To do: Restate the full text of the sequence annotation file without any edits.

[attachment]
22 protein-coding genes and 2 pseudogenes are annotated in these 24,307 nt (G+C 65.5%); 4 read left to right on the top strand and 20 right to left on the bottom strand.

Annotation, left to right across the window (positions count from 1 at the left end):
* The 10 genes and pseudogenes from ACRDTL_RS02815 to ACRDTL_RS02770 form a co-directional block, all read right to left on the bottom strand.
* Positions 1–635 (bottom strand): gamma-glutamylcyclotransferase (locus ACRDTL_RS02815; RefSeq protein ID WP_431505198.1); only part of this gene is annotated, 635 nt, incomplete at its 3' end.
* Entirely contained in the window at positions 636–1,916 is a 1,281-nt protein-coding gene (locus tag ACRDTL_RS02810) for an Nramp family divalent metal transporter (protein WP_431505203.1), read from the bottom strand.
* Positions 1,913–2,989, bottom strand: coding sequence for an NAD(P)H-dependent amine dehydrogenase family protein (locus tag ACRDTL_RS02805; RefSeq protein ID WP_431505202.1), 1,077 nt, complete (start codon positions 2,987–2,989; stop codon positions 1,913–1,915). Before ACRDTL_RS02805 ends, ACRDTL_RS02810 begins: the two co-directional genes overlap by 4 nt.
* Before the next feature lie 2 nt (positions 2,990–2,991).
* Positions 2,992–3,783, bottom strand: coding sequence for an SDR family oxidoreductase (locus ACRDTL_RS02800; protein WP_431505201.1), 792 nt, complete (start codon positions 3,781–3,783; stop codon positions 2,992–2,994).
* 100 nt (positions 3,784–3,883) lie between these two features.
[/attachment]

22 protein-coding genes and 2 pseudogenes are annotated in these 24,307 nt (G+C 65.5%); 4 read left to right on the top strand and 20 right to left on the bottom strand.

Annotation, left to right across the window (positions count from 1 at the left end):
* The 10 genes and pseudogenes from ACRDTL_RS02815 to ACRDTL_RS02770 form a co-directional block, all read right to left on the bottom strand.
* Positions 1–635 (bottom strand): gamma-glutamylcyclotransferase (locus ACRDTL_RS02815; RefSeq protein ID WP_431505198.1); only part of this gene is annotated, 635 nt, incomplete at its 3' end.
* Entirely contained in the window at positions 636–1,916 is a 1,281-nt protein-coding gene (locus tag ACRDTL_RS02810) for an Nramp family divalent metal transporter (protein WP_431505203.1), read from the bottom strand.
* Positions 1,913–2,989, bottom strand: coding sequence for an NAD(P)H-dependent amine dehydrogenase family protein (locus tag ACRDTL_RS02805; RefSeq protein ID WP_431505202.1), 1,077 nt, complete (start codon positions 2,987–2,989; stop codon positions 1,913–1,915). Before ACRDTL_RS02805 ends, ACRDTL_RS02810 begins: the two co-directional genes overlap by 4 nt.
* Before the next feature lie 2 nt (positions 2,990–2,991).
* Positions 2,992–3,783, bottom strand: coding sequence for an SDR family oxidoreductase (locus ACRDTL_RS02800; protein WP_431505201.1), 792 nt, complete (start codon positions 3,781–3,783; stop codon positions 2,992–2,994).
* 100 nt (positions 3,784–3,883) lie between these two features.